Sunday, March 27, 2016

Robert Lee Haycock & Paula Dawn Lietz shoot and write

Devil of a Sunset

1 comment:

  1. Mt. Diablo is located in Contra Costa County, in the eastern San Francisco Bay area of California. An isolated upthrust peak of 3,849 feet (1,173 m), visible from most of the San Francisco area, and from the peak the Sierra Nevada is plainly visible on clear days. Lassen Peak, 181 miles (291 km) away, is occasionally visible over the curve of the earth, as is Sentinel Dome in Yosemite National Park. Many mountains in the state are taller, but Diablo has a remarkable visual prominence for a mountain of such low elevation. Its looming presence over much of the bay area, delta, and Central Valley made it an important landmark for mapping and navigation. Shortly after statehood, its south peak was selected as the initial point for cadastral surveys of parts of California, Nevada, and Oregon. Standard Oil erected the 10-million-candlepower "Eye of Diablo" there in 1928; the aerial navigation beacon was visible for a hundred miles. But the name, "Devil's Mountain," is ahistorical. In 1805 several Chupcan fled from Spanish peonage and seemed to disappear into a nearby willow thicket, which the authorities labeled "monte del diablo" ("thicket of the devil"); the same name was given to a native settlement in 1828 was applied to the land grant there given to Salvio Pacheco (modern Concord). The Anglos who took over the area after the Mexican War misinterpreted "monte" as mountain and thought the name applied to the nearby peak rather than the settlement. About two dozen independent tribal groups with well-defined territories used to live in the area, speaking dialects of three distinct languages (Ohlone, Bay Miwok, and Northern Valley Yokuts). The territory of the Volvon people, a Bay Miwok-speaking tribe, included most of the mountain, so the Spanish called the mountain "Cerro Alto de los Bolbones" (High Point of the Volvon). The Miwok and Ohlone believed the mountain was the point of creation: Molok the Condor brought forth his grandson Wek-Wek the Falcon Hero, from within the mountain; or, alternatively, the creator Coyote and his assistant Eagle-man made people and the world from two islands (Mts. Diablo and Tamalpais) when the region was a vast sea. The Chochenyo-speaking Ohlone called the mountain Tuyshtak, meaning "at the dawn of time," the Southern Miwok name was Supemenenu, and the Nisenan of the Sacramento Valley called it Sukkú Jaman, "the place where dogs came from in trade." In 1866 the California Legislature's Committee on Public Morals tabled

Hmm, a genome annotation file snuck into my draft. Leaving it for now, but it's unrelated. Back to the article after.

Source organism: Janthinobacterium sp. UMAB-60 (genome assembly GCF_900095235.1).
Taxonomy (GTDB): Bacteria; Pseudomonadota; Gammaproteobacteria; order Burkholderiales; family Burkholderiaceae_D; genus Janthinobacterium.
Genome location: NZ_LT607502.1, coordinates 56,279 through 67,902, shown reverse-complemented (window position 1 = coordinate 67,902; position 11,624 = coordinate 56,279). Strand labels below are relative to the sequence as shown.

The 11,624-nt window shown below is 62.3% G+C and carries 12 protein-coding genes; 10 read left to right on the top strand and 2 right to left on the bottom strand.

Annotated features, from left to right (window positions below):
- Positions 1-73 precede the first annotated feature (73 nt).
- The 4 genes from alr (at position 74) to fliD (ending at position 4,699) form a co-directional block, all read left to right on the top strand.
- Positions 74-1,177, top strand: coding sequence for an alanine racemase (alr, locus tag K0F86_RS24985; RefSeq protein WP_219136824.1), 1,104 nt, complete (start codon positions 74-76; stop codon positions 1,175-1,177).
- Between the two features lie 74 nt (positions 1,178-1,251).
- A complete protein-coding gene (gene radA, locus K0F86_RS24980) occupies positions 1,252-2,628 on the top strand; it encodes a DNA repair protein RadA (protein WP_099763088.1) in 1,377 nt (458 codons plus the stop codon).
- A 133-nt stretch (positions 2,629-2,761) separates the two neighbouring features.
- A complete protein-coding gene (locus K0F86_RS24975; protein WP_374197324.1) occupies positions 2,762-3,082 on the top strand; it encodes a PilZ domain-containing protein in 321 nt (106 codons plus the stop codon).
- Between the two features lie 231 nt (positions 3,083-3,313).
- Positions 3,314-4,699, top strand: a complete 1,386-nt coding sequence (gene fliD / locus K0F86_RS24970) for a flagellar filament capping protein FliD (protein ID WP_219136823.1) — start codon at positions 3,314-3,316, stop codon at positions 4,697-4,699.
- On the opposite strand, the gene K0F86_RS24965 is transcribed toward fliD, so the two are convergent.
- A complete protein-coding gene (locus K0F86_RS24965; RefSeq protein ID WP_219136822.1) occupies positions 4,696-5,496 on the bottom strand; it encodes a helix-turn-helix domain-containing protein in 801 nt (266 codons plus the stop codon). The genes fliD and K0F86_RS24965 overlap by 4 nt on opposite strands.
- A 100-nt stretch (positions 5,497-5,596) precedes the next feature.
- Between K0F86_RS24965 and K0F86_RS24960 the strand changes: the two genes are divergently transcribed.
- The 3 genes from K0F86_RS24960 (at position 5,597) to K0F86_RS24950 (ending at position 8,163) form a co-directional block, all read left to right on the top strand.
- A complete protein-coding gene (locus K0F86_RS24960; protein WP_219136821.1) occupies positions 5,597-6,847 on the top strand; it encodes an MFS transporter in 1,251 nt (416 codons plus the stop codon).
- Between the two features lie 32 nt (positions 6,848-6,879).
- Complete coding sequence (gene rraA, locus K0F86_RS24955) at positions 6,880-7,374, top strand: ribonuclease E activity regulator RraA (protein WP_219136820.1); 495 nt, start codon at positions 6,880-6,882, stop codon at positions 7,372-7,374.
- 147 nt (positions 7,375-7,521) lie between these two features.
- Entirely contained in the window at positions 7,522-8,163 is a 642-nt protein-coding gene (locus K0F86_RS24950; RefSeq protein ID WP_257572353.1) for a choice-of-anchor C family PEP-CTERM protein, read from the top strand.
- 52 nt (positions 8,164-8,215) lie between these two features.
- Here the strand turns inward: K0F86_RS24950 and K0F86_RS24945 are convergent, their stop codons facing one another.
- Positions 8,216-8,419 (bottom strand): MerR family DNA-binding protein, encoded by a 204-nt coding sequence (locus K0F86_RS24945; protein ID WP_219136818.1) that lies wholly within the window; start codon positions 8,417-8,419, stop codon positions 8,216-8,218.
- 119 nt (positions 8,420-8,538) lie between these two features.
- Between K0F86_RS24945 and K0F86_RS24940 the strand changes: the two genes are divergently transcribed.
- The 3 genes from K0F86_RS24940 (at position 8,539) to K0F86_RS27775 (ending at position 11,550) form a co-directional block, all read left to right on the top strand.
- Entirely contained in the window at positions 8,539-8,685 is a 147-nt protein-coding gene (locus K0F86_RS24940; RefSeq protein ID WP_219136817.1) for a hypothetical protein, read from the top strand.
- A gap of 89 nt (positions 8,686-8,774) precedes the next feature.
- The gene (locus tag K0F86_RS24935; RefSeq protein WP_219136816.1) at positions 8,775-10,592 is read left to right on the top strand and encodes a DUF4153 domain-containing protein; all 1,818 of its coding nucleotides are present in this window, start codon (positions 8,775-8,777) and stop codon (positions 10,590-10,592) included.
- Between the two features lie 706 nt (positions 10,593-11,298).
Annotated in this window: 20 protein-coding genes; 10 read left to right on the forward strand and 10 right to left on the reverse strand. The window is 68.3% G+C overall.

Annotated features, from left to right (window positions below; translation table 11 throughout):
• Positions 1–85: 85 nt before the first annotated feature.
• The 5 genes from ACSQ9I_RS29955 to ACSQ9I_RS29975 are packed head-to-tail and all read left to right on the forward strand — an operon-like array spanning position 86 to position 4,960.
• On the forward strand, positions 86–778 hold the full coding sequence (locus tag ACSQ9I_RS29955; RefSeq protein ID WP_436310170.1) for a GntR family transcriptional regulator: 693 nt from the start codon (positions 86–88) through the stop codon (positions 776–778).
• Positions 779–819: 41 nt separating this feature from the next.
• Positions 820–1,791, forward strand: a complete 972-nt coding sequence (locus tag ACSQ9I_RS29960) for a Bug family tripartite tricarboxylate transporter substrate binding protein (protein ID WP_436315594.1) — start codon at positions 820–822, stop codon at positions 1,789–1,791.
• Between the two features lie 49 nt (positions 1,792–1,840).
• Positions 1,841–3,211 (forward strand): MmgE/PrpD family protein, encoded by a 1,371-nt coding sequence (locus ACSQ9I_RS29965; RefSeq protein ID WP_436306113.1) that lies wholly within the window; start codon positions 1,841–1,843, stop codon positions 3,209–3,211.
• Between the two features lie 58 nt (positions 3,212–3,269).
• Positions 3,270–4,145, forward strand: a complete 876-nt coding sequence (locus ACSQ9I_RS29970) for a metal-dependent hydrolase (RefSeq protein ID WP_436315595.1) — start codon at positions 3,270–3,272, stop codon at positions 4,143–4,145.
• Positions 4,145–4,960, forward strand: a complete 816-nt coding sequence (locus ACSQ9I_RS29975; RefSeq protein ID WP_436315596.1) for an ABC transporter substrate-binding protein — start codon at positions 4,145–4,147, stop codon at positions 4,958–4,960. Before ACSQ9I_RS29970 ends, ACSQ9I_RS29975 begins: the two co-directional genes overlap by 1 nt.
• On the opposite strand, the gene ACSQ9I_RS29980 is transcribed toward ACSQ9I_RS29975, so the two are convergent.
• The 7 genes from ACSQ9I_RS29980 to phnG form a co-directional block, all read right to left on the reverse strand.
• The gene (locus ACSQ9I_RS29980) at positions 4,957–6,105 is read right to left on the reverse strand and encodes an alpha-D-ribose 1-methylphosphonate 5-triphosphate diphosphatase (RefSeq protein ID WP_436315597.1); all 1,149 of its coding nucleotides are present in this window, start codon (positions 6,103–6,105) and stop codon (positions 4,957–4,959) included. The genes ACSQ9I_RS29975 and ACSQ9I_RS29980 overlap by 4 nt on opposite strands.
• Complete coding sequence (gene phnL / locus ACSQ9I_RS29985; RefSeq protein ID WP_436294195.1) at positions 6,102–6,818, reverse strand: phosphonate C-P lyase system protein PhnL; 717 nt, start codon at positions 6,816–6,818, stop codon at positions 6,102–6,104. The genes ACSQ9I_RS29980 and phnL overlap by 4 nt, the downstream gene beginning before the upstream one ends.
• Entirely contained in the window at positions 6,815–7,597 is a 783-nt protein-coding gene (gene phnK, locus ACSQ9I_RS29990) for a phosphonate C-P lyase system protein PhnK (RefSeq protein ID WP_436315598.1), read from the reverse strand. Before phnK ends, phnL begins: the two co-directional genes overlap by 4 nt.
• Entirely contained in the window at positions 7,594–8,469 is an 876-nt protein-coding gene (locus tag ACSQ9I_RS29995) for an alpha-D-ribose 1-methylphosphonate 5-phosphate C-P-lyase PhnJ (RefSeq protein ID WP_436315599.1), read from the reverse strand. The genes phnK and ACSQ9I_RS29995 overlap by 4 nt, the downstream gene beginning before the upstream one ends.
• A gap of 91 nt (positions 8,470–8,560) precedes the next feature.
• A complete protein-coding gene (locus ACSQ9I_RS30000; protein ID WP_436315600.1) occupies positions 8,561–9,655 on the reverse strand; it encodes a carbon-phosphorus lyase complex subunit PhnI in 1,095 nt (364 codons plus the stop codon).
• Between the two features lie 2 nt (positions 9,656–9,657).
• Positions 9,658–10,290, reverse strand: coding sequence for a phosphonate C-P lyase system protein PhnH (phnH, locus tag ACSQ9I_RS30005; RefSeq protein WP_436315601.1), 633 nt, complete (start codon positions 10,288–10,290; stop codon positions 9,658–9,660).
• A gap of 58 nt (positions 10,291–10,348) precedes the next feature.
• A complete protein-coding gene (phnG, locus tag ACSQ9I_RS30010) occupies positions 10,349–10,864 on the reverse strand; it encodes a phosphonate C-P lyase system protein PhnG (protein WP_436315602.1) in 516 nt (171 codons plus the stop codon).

a proposal to rename the mountain Kahwookum, supposedly a Native American name, though there is no evidence to confirm the assertion, and in 1916 real estate developers renewed the proposal, claiming it was a Volvon name meaning "Laughing Mountain." In 2005 Arthur Mijares, from the neighboring town of Oakley, began petitioning the government to change its name to Mt. Kawukum, since its current name offended his Christian beliefs. He also claimed Diablo is a "living person," so using his name is banned under federal law. In other attempts he also proposed Mt. Yahweh and Mt. Reagan.


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